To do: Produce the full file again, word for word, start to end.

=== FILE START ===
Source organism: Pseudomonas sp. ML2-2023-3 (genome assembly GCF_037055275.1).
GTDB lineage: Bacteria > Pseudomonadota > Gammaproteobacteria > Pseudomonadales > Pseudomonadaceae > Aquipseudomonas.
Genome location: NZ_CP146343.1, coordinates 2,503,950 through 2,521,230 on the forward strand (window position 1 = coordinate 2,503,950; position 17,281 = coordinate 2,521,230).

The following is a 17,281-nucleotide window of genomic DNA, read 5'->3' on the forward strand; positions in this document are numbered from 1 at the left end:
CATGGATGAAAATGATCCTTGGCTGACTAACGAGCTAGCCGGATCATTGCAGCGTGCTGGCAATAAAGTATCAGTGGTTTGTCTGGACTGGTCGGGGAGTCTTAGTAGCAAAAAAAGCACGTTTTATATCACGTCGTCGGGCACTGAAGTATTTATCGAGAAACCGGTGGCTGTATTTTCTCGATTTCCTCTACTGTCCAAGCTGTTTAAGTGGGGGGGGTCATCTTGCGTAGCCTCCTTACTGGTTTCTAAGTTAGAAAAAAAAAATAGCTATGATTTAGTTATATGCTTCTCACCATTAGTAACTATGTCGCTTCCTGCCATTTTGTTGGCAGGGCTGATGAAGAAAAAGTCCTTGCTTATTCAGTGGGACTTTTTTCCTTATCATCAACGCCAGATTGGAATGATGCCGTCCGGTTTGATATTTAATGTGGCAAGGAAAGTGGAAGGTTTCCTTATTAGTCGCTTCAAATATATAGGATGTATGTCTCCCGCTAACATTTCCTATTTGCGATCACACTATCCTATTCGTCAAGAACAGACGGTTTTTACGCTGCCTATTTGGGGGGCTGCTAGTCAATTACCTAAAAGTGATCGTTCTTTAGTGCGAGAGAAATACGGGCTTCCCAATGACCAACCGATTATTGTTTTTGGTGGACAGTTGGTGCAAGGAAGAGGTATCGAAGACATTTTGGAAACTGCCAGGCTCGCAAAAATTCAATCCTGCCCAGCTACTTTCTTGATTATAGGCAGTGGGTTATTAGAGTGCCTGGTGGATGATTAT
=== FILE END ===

Source organism: Pseudomonas sp. ML2-2023-3 (genome assembly GCF_037055275.1).
GTDB lineage: Bacteria > Pseudomonadota > Gammaproteobacteria > Pseudomonadales > Pseudomonadaceae > Aquipseudomonas.
Genome location: NZ_CP146343.1, coordinates 2,503,950 through 2,521,230 on the forward strand (window position 1 = coordinate 2,503,950; position 17,281 = coordinate 2,521,230).

The following is a 17,281-nucleotide window of genomic DNA, read 5'->3' on the forward strand; positions in this document are numbered from 1 at the left end:
CATGGATGAAAATGATCCTTGGCTGACTAACGAGCTAGCCGGATCATTGCAGCGTGCTGGCAATAAAGTATCAGTGGTTTGTCTGGACTGGTCGGGGAGTCTTAGTAGCAAAAAAAGCACGTTTTATATCACGTCGTCGGGCACTGAAGTATTTATCGAGAAACCGGTGGCTGTATTTTCTCGATTTCCTCTACTGTCCAAGCTGTTTAAGTGGGGGGGGTCATCTTGCGTAGCCTCCTTACTGGTTTCTAAGTTAGAAAAAAAAAATAGCTATGATTTAGTTATATGCTTCTCACCATTAGTAACTATGTCGCTTCCTGCCATTTTGTTGGCAGGGCTGATGAAGAAAAAGTCCTTGCTTATTCAGTGGGACTTTTTTCCTTATCATCAACGCCAGATTGGAATGATGCCGTCCGGTTTGATATTTAATGTGGCAAGGAAAGTGGAAGGTTTCCTTATTAGTCGCTTCAAATATATAGGATGTATGTCTCCCGCTAACATTTCCTATTTGCGATCACACTATCCTATTCGTCAAGAACAGACGGTTTTTACGCTGCCTATTTGGGGGGCTGCTAGTCAATTACCTAAAAGTGATCGTTCTTTAGTGCGAGAGAAATACGGGCTTCCCAATGACCAACCGATTATTGTTTTTGGTGGACAGTTGGTGCAAGGAAGAGGTATCGAAGACATTTTGGAAACTGCCAGGCTCGCAAAAATTCAATCCTGCCCAGCTACTTTCTTGATTATAGGCAGTGGGTTATTAGAGTGCCTGGTGGATGATTAT